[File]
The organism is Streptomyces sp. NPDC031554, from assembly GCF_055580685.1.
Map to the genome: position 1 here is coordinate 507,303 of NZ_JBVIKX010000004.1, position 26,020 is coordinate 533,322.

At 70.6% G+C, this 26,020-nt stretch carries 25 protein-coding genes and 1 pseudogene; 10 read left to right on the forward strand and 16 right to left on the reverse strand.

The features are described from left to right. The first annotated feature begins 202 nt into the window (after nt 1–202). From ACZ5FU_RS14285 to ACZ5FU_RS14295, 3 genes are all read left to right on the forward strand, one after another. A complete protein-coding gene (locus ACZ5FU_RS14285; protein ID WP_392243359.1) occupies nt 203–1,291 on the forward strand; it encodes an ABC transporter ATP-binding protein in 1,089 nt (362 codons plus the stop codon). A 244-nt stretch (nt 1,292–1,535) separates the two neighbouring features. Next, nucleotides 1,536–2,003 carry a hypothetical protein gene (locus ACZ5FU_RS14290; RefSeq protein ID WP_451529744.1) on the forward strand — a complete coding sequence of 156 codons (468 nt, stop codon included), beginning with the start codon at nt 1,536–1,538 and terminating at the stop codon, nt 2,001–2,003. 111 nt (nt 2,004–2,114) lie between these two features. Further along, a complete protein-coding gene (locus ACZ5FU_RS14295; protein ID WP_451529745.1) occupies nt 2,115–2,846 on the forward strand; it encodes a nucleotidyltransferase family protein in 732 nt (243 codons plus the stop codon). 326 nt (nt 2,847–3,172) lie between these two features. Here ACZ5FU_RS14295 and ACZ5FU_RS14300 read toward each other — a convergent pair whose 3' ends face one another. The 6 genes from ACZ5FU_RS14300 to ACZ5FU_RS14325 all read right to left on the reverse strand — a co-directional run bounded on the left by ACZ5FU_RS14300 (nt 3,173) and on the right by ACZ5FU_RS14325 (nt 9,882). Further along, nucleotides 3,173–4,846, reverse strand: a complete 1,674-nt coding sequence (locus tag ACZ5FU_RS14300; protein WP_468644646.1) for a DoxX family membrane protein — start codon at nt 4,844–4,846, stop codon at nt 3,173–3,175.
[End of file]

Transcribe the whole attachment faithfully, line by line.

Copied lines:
The organism is Streptomyces sp. NPDC031554, from assembly GCF_055580685.1.
Map to the genome: position 1 here is coordinate 507,303 of NZ_JBVIKX010000004.1, position 26,020 is coordinate 533,322.

At 70.6% G+C, this 26,020-nt stretch carries 25 protein-coding genes and 1 pseudogene; 10 read left to right on the forward strand and 16 right to left on the reverse strand.

The features are described from left to right. The first annotated feature begins 202 nt into the window (after nt 1–202). From ACZ5FU_RS14285 to ACZ5FU_RS14295, 3 genes are all read left to right on the forward strand, one after another. A complete protein-coding gene (locus ACZ5FU_RS14285; protein ID WP_392243359.1) occupies nt 203–1,291 on the forward strand; it encodes an ABC transporter ATP-binding protein in 1,089 nt (362 codons plus the stop codon). A 244-nt stretch (nt 1,292–1,535) separates the two neighbouring features. Next, nucleotides 1,536–2,003 carry a hypothetical protein gene (locus ACZ5FU_RS14290; RefSeq protein ID WP_451529744.1) on the forward strand — a complete coding sequence of 156 codons (468 nt, stop codon included), beginning with the start codon at nt 1,536–1,538 and terminating at the stop codon, nt 2,001–2,003. 111 nt (nt 2,004–2,114) lie between these two features. Further along, a complete protein-coding gene (locus ACZ5FU_RS14295; protein ID WP_451529745.1) occupies nt 2,115–2,846 on the forward strand; it encodes a nucleotidyltransferase family protein in 732 nt (243 codons plus the stop codon). 326 nt (nt 2,847–3,172) lie between these two features. Here ACZ5FU_RS14295 and ACZ5FU_RS14300 read toward each other — a convergent pair whose 3' ends face one another. The 6 genes from ACZ5FU_RS14300 to ACZ5FU_RS14325 all read right to left on the reverse strand — a co-directional run bounded on the left by ACZ5FU_RS14300 (nt 3,173) and on the right by ACZ5FU_RS14325 (nt 9,882). Further along, nucleotides 3,173–4,846, reverse strand: a complete 1,674-nt coding sequence (locus tag ACZ5FU_RS14300; protein WP_468644646.1) for a DoxX family membrane protein — start codon at nt 4,844–4,846, stop codon at nt 3,173–3,175.